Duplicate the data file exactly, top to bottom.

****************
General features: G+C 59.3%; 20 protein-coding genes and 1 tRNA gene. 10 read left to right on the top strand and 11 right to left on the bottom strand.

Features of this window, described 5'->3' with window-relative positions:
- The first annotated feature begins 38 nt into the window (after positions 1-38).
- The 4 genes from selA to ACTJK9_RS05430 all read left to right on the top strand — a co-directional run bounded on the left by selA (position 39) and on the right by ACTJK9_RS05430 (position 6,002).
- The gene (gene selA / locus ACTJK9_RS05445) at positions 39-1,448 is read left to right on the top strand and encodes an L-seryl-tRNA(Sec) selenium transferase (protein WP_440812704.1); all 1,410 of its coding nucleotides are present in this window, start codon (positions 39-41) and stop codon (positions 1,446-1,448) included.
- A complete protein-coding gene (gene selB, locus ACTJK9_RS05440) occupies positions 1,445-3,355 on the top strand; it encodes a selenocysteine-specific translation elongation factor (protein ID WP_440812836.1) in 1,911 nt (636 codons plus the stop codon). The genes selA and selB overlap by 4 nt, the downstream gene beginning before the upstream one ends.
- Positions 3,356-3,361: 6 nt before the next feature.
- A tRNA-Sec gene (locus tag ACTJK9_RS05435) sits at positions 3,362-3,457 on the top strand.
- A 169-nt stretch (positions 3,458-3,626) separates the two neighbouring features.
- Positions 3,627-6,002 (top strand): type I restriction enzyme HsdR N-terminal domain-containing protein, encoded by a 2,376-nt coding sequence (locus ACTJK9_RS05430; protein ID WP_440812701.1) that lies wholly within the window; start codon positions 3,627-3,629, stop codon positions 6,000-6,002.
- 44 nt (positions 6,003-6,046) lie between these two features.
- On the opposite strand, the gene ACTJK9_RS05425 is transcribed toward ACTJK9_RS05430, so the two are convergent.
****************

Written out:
General features: G+C 59.3%; 20 protein-coding genes and 1 tRNA gene. 10 read left to right on the top strand and 11 right to left on the bottom strand.

Features of this window, described 5'->3' with window-relative positions:
- The first annotated feature begins 38 nt into the window (after positions 1-38).
- The 4 genes from selA to ACTJK9_RS05430 all read left to right on the top strand — a co-directional run bounded on the left by selA (position 39) and on the right by ACTJK9_RS05430 (position 6,002).
- The gene (gene selA / locus ACTJK9_RS05445) at positions 39-1,448 is read left to right on the top strand and encodes an L-seryl-tRNA(Sec) selenium transferase (protein WP_440812704.1); all 1,410 of its coding nucleotides are present in this window, start codon (positions 39-41) and stop codon (positions 1,446-1,448) included.
- A complete protein-coding gene (gene selB, locus ACTJK9_RS05440) occupies positions 1,445-3,355 on the top strand; it encodes a selenocysteine-specific translation elongation factor (protein ID WP_440812836.1) in 1,911 nt (636 codons plus the stop codon). The genes selA and selB overlap by 4 nt, the downstream gene beginning before the upstream one ends.
- Positions 3,356-3,361: 6 nt before the next feature.
- A tRNA-Sec gene (locus tag ACTJK9_RS05435) sits at positions 3,362-3,457 on the top strand.
- A 169-nt stretch (positions 3,458-3,626) separates the two neighbouring features.
- Positions 3,627-6,002 (top strand): type I restriction enzyme HsdR N-terminal domain-containing protein, encoded by a 2,376-nt coding sequence (locus ACTJK9_RS05430; protein ID WP_440812701.1) that lies wholly within the window; start codon positions 3,627-3,629, stop codon positions 6,000-6,002.
- 44 nt (positions 6,003-6,046) lie between these two features.
- On the opposite strand, the gene ACTJK9_RS05425 is transcribed toward ACTJK9_RS05430, so the two are convergent.